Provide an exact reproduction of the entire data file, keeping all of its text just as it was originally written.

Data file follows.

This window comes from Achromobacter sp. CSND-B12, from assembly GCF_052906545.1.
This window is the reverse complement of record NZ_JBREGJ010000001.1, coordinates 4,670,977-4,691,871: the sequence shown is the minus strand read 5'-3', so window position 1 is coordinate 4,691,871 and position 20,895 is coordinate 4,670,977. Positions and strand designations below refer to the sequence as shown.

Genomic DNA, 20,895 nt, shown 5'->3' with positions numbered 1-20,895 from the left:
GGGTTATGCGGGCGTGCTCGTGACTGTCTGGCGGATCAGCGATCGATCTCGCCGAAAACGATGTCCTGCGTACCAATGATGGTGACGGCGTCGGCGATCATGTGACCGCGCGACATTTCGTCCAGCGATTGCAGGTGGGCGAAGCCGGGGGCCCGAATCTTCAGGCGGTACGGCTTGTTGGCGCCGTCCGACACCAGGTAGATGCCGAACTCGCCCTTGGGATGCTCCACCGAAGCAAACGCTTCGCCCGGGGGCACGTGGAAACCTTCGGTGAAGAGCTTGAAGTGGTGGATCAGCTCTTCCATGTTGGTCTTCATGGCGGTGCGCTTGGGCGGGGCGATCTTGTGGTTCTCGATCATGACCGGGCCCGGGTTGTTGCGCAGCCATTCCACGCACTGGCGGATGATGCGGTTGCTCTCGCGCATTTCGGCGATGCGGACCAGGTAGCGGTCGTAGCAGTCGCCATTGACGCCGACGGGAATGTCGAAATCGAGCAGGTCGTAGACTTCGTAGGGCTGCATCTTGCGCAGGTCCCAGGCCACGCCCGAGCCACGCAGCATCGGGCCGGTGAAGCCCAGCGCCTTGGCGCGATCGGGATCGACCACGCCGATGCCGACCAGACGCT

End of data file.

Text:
This window comes from Achromobacter sp. CSND-B12, from assembly GCF_052906545.1.
This window is the reverse complement of record NZ_JBREGJ010000001.1, coordinates 4,670,977-4,691,871: the sequence shown is the minus strand read 5'-3', so window position 1 is coordinate 4,691,871 and position 20,895 is coordinate 4,670,977. Positions and strand designations below refer to the sequence as shown.

Genomic DNA, 20,895 nt, shown 5'->3' with positions numbered 1-20,895 from the left:
GGGTTATGCGGGCGTGCTCGTGACTGTCTGGCGGATCAGCGATCGATCTCGCCGAAAACGATGTCCTGCGTACCAATGATGGTGACGGCGTCGGCGATCATGTGACCGCGCGACATTTCGTCCAGCGATTGCAGGTGGGCGAAGCCGGGGGCCCGAATCTTCAGGCGGTACGGCTTGTTGGCGCCGTCCGACACCAGGTAGATGCCGAACTCGCCCTTGGGATGCTCCACCGAAGCAAACGCTTCGCCCGGGGGCACGTGGAAACCTTCGGTGAAGAGCTTGAAGTGGTGGATCAGCTCTTCCATGTTGGTCTTCATGGCGGTGCGCTTGGGCGGGGCGATCTTGTGGTTCTCGATCATGACCGGGCCCGGGTTGTTGCGCAGCCATTCCACGCACTGGCGGATGATGCGGTTGCTCTCGCGCATTTCGGCGATGCGGACCAGGTAGCGGTCGTAGCAGTCGCCATTGACGCCGACGGGAATGTCGAAATCGAGCAGGTCGTAGACTTCGTAGGGCTGCATCTTGCGCAGGTCCCAGGCCACGCCCGAGCCACGCAGCATCGGGCCGGTGAAGCCCAGCGCCTTGGCGCGATCGGGATCGACCACGCCGATGCCGACCAGACGCT